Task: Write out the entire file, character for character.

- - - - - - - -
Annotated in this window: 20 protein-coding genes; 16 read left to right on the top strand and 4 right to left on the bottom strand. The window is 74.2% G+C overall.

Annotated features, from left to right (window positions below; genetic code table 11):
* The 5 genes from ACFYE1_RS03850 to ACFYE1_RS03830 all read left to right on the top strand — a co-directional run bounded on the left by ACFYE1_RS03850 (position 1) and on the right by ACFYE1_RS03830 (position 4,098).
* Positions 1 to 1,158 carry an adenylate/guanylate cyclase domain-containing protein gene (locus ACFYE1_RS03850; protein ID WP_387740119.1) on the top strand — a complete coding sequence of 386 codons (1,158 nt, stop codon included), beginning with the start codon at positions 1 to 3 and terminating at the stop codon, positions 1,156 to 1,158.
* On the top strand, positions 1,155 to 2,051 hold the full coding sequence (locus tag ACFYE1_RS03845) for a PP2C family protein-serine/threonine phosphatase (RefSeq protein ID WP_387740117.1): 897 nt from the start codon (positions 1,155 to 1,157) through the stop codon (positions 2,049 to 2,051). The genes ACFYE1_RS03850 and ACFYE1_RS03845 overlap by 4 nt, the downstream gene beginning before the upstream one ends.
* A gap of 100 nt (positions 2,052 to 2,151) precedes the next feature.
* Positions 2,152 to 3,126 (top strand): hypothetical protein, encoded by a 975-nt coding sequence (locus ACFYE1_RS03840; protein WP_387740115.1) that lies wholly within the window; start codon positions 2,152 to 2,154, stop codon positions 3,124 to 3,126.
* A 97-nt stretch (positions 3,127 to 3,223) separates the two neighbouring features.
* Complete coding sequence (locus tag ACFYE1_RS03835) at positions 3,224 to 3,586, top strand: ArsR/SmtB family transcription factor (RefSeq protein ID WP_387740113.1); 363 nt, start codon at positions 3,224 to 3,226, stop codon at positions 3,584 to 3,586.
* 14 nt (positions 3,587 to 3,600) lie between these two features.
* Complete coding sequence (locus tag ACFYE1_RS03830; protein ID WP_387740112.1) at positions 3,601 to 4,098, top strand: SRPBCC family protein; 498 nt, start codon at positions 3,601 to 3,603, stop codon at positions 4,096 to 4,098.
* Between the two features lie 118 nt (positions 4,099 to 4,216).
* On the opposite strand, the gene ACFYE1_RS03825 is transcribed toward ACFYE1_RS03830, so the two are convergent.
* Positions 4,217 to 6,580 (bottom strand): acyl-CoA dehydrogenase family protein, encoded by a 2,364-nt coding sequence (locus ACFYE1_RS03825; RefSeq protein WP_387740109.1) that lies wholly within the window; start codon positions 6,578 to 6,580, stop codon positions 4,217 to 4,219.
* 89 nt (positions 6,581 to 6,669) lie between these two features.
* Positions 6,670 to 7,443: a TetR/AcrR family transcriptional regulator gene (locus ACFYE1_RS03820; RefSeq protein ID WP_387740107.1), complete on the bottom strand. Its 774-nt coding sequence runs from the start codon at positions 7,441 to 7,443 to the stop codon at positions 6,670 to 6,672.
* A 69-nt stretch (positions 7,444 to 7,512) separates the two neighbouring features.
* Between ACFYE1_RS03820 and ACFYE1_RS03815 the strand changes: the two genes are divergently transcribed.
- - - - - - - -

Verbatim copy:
Annotated in this window: 20 protein-coding genes; 16 read left to right on the top strand and 4 right to left on the bottom strand. The window is 74.2% G+C overall.

Annotated features, from left to right (window positions below; genetic code table 11):
* The 5 genes from ACFYE1_RS03850 to ACFYE1_RS03830 all read left to right on the top strand — a co-directional run bounded on the left by ACFYE1_RS03850 (position 1) and on the right by ACFYE1_RS03830 (position 4,098).
* Positions 1 to 1,158 carry an adenylate/guanylate cyclase domain-containing protein gene (locus ACFYE1_RS03850; protein ID WP_387740119.1) on the top strand — a complete coding sequence of 386 codons (1,158 nt, stop codon included), beginning with the start codon at positions 1 to 3 and terminating at the stop codon, positions 1,156 to 1,158.
* On the top strand, positions 1,155 to 2,051 hold the full coding sequence (locus tag ACFYE1_RS03845) for a PP2C family protein-serine/threonine phosphatase (RefSeq protein ID WP_387740117.1): 897 nt from the start codon (positions 1,155 to 1,157) through the stop codon (positions 2,049 to 2,051). The genes ACFYE1_RS03850 and ACFYE1_RS03845 overlap by 4 nt, the downstream gene beginning before the upstream one ends.
* A gap of 100 nt (positions 2,052 to 2,151) precedes the next feature.
* Positions 2,152 to 3,126 (top strand): hypothetical protein, encoded by a 975-nt coding sequence (locus ACFYE1_RS03840; protein WP_387740115.1) that lies wholly within the window; start codon positions 2,152 to 2,154, stop codon positions 3,124 to 3,126.
* A 97-nt stretch (positions 3,127 to 3,223) separates the two neighbouring features.
* Complete coding sequence (locus tag ACFYE1_RS03835) at positions 3,224 to 3,586, top strand: ArsR/SmtB family transcription factor (RefSeq protein ID WP_387740113.1); 363 nt, start codon at positions 3,224 to 3,226, stop codon at positions 3,584 to 3,586.
* 14 nt (positions 3,587 to 3,600) lie between these two features.
* Complete coding sequence (locus tag ACFYE1_RS03830; protein ID WP_387740112.1) at positions 3,601 to 4,098, top strand: SRPBCC family protein; 498 nt, start codon at positions 3,601 to 3,603, stop codon at positions 4,096 to 4,098.
* Between the two features lie 118 nt (positions 4,099 to 4,216).
* On the opposite strand, the gene ACFYE1_RS03825 is transcribed toward ACFYE1_RS03830, so the two are convergent.
* Positions 4,217 to 6,580 (bottom strand): acyl-CoA dehydrogenase family protein, encoded by a 2,364-nt coding sequence (locus ACFYE1_RS03825; RefSeq protein WP_387740109.1) that lies wholly within the window; start codon positions 6,578 to 6,580, stop codon positions 4,217 to 4,219.
* 89 nt (positions 6,581 to 6,669) lie between these two features.
* Positions 6,670 to 7,443: a TetR/AcrR family transcriptional regulator gene (locus ACFYE1_RS03820; RefSeq protein ID WP_387740107.1), complete on the bottom strand. Its 774-nt coding sequence runs from the start codon at positions 7,441 to 7,443 to the stop codon at positions 6,670 to 6,672.
* A 69-nt stretch (positions 7,444 to 7,512) separates the two neighbouring features.
* Between ACFYE1_RS03820 and ACFYE1_RS03815 the strand changes: the two genes are divergently transcribed.